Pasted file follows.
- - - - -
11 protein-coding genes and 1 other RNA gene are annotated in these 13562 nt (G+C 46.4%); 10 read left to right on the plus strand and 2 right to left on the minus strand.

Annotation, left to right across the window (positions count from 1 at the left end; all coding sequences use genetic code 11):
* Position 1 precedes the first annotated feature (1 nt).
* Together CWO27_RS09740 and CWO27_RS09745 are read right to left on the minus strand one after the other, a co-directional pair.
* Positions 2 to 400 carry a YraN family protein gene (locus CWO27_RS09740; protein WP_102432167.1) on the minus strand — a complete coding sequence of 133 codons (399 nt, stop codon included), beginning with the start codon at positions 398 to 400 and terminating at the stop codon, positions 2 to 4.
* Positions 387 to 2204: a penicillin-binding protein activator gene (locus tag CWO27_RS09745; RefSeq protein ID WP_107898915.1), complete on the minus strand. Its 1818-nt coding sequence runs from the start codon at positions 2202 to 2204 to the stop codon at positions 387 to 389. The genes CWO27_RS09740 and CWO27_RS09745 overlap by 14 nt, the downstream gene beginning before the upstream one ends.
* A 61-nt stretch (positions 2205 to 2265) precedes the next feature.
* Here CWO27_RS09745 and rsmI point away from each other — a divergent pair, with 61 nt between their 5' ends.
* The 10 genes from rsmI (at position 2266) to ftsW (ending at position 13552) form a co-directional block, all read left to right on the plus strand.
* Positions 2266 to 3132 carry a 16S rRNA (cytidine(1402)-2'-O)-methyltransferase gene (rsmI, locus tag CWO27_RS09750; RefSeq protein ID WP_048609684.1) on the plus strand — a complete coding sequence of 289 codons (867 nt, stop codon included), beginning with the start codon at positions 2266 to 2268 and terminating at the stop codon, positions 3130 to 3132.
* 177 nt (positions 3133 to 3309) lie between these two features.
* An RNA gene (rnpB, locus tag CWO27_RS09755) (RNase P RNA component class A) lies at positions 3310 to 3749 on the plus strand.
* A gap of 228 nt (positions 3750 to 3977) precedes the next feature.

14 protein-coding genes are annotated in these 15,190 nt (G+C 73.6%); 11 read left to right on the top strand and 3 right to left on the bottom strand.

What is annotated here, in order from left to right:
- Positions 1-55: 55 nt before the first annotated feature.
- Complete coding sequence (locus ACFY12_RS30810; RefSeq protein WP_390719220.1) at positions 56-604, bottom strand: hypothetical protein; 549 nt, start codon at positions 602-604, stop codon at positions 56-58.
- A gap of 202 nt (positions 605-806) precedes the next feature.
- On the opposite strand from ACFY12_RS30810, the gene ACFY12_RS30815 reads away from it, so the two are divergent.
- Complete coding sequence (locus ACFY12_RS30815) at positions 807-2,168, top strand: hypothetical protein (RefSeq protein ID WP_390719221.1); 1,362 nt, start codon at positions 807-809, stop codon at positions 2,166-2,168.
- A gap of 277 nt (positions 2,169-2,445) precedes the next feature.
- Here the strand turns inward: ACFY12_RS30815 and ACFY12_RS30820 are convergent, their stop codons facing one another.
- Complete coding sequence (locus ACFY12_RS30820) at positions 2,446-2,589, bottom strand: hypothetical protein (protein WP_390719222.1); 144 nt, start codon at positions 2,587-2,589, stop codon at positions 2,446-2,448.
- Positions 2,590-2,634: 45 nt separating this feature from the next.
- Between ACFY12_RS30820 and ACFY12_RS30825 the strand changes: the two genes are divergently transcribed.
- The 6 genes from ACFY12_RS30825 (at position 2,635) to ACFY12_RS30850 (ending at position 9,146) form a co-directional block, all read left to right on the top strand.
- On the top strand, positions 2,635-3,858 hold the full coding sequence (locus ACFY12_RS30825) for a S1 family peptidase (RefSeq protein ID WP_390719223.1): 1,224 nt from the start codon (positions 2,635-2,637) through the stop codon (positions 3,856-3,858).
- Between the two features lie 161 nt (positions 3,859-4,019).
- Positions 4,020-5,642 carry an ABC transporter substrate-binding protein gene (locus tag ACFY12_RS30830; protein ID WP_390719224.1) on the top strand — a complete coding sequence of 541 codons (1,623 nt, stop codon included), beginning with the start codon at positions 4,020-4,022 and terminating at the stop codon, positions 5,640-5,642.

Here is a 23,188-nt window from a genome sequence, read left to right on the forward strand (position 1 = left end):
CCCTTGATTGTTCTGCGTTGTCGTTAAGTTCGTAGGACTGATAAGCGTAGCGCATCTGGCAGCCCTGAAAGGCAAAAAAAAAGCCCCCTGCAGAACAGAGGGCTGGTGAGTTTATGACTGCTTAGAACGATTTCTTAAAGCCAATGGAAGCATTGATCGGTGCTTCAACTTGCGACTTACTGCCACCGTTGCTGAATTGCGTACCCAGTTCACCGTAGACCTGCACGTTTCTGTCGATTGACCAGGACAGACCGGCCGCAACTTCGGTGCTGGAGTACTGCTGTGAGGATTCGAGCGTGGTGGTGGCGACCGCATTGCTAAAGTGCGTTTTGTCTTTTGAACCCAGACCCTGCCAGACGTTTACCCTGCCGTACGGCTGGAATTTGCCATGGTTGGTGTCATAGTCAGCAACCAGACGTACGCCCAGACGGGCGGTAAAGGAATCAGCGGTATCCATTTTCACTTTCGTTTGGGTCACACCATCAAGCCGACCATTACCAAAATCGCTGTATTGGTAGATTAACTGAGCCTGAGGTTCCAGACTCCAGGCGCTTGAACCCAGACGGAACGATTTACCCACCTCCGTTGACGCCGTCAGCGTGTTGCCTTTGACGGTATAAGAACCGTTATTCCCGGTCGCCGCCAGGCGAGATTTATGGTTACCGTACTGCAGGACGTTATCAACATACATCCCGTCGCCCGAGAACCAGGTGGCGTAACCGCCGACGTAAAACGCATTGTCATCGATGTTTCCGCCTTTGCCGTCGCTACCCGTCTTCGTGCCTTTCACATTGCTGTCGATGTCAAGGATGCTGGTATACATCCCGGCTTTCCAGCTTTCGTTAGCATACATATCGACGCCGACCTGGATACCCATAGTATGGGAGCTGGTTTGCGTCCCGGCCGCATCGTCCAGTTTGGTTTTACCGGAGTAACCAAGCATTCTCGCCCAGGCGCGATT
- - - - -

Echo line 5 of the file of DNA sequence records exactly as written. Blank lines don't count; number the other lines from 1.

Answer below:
* Positions 2 to 400 carry a YraN family protein gene (locus CWO27_RS09740; protein WP_102432167.1) on the minus strand — a complete coding sequence of 133 codons (399 nt, stop codon included), beginning with the start codon at positions 398 to 400 and terminating at the stop codon, positions 2 to 4.